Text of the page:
• SENSEX
    NIFTY 50
Business

'Golden Spike' event marks 150th anniversary of Transcontinental Railroad

Updated : 2019-05-10 16:13:02

Thousands of visitors, many of them train enthusiasts, are expected to crowd onto a remote bluff in northern Utah for a day of speeches, music and a historical re-enactment marking the 150th anniversary of the first US Transcontinental Railroad.

The three-day "Golden Spike" celebration opened on Friday at Promontory Summit, 66 miles (106 km) northwest of Salt Lake City, where the Central Pacific Railroad from the west was joined to the Union Pacific Railroad from the east on May 10, 1869. Now a national historic park, the wind-swept site saw the culmination of a six-year feat of 19th-century engineering that transformed the American West as the nation was emerging from a bloody civil war.

People view the historic Living Legend No. 844 steam locomotive before the 150th anniversary of the completion of the Transcontinental Railroad at Ogden Union Station in Ogden, Utah, US. REUTERS/Terray Sylvester
People view the historic Living Legend No. 844 steam locomotive before the 150th anniversary of the completion of the Transcontinental Railroad at Ogden Union Station in Ogden, Utah, US. REUTERS/Terray Sylvester
Construction of the railway, which cut US coast-to-coast travel time from many months to just a week, greatly accelerated Anglo-European settlement of the American West and aligned it politically with the Union states of the North. REUTERS/Terray Sylvester
Construction of the railway, which cut US coast-to-coast travel time from many months to just a week, greatly accelerated Anglo-European settlement of the American West and aligned it politically with the Union states of the North. REUTERS/Terray Sylvester
Construction of the railway also hastened the demise of the Plains Indians, as well as the bison herds on which they depended. REUTERS/Terray Sylvester
Construction of the railway also hastened the demise of the Plains Indians, as well as the bison herds on which they depended. REUTERS/Terray Sylvester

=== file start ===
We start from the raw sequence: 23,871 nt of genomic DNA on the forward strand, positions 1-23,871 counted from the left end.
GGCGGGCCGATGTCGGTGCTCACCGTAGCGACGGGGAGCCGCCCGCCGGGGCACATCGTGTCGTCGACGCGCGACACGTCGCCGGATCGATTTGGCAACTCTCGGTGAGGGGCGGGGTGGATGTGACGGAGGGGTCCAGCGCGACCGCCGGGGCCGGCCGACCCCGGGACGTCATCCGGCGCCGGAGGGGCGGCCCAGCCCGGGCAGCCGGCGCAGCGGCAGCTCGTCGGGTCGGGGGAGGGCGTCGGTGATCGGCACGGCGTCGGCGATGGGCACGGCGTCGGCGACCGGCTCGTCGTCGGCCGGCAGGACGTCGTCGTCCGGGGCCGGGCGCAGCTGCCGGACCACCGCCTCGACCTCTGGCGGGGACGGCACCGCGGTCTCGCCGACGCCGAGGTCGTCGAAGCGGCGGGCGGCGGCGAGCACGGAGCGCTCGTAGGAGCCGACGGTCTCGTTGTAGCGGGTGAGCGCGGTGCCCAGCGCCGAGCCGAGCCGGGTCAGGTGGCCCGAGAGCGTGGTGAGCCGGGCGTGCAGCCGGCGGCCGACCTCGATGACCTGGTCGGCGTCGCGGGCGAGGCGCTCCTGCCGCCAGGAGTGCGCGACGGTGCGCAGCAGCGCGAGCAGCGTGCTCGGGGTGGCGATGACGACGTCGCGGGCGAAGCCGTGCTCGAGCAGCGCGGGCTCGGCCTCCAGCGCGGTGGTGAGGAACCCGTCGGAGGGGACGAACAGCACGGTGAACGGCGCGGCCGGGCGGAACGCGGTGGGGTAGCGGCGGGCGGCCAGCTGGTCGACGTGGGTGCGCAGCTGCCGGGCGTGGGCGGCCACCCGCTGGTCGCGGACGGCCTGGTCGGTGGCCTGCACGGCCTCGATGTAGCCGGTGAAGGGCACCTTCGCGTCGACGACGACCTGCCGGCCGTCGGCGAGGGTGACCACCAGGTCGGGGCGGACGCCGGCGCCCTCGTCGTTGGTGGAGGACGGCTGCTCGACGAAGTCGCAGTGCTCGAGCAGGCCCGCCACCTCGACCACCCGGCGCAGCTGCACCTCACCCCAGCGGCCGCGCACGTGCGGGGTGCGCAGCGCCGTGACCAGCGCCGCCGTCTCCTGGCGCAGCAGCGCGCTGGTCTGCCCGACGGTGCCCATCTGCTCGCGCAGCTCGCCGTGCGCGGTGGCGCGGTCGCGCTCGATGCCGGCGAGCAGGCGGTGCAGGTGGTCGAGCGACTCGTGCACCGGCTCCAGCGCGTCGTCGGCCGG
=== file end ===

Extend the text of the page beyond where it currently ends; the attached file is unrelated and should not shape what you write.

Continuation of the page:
Fred Baney, 73, of Salt Lake City, wears a hat decorated with railroad pins before the 150th anniversary of the completion of the Transcontinental Railroad at Ogden Union Station in Ogden, Utah. REUTERS/Terray Sylvester
Fred Baney, 73, of Salt Lake City, wears a hat decorated with railroad pins before the 150th anniversary of the completion of the Transcontinental Railroad at Ogden Union Station in Ogden, Utah. REUTERS/Terray Sylvester
Russell Low, 66, of San Diego, whose great-grandfather, Hung Lai Wah, emigrated from China to work on the Transcontinental Railroad, looks at a trestle on the historic railroad grade, before the 150th anniversary of the completion of the Transcontinental Railroad. REUTERS/Terray Sylvester
Russell Low, 66, of San Diego, whose great-grandfather, Hung Lai Wah, emigrated from China to work on the Transcontinental Railroad, looks at a trestle on the historic railroad grade, before the 150th anniversary of the completion of the Transcontinental Railroad. REUTERS/Terray Sylvester
A group including descendants of Chinese Transcontinental Railroad workers visits a trestle on a historic railroad grade, before the 150th anniversary of the completion of the Transcontinental Railroad, near Kelton, Utah.  REUTERS/Terray Sylvester
A group including descendants of Chinese Transcontinental Railroad workers visits a trestle on a historic railroad grade, before the 150th anniversary of the completion of the Transcontinental Railroad, near Kelton, Utah.  REUTERS/Terray Sylvester
Live TV

Ask Our Experts CNBC TV18